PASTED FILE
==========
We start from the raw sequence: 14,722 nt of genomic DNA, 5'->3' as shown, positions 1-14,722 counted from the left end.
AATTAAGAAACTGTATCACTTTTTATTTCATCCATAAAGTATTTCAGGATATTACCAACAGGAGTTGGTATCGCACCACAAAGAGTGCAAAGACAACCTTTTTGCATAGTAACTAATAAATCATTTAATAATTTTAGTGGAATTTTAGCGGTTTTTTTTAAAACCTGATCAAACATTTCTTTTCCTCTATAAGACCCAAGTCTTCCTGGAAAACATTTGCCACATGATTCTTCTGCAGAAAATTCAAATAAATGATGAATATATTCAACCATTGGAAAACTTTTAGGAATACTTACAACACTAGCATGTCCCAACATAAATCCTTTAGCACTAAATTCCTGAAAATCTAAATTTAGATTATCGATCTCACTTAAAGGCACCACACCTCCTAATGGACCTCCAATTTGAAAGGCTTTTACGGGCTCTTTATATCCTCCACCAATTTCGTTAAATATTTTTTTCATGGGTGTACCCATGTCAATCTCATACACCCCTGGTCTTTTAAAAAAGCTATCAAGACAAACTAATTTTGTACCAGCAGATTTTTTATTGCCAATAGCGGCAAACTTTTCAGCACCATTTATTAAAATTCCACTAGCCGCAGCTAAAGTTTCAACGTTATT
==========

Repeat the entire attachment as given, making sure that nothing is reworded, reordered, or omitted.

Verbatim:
We start from the raw sequence: 14,722 nt of genomic DNA, 5'->3' as shown, positions 1-14,722 counted from the left end.
AATTAAGAAACTGTATCACTTTTTATTTCATCCATAAAGTATTTCAGGATATTACCAACAGGAGTTGGTATCGCACCACAAAGAGTGCAAAGACAACCTTTTTGCATAGTAACTAATAAATCATTTAATAATTTTAGTGGAATTTTAGCGGTTTTTTTTAAAACCTGATCAAACATTTCTTTTCCTCTATAAGACCCAAGTCTTCCTGGAAAACATTTGCCACATGATTCTTCTGCAGAAAATTCAAATAAATGATGAATATATTCAACCATTGGAAAACTTTTAGGAATACTTACAACACTAGCATGTCCCAACATAAATCCTTTAGCACTAAATTCCTGAAAATCTAAATTTAGATTATCGATCTCACTTAAAGGCACCACACCTCCTAATGGACCTCCAATTTGAAAGGCTTTTACGGGCTCTTTATATCCTCCACCAATTTCGTTAAATATTTTTTTCATGGGTGTACCCATGTCAATCTCATACACCCCTGGTCTTTTAAAAAAGCTATCAAGACAAACTAATTTTGTACCAGCAGATTTTTTATTGCCAATAGCGGCAAACTTTTCAGCACCATTTATTAAAATTCCACTAGCCGCAGCTAAAGTTTCAACGTTATT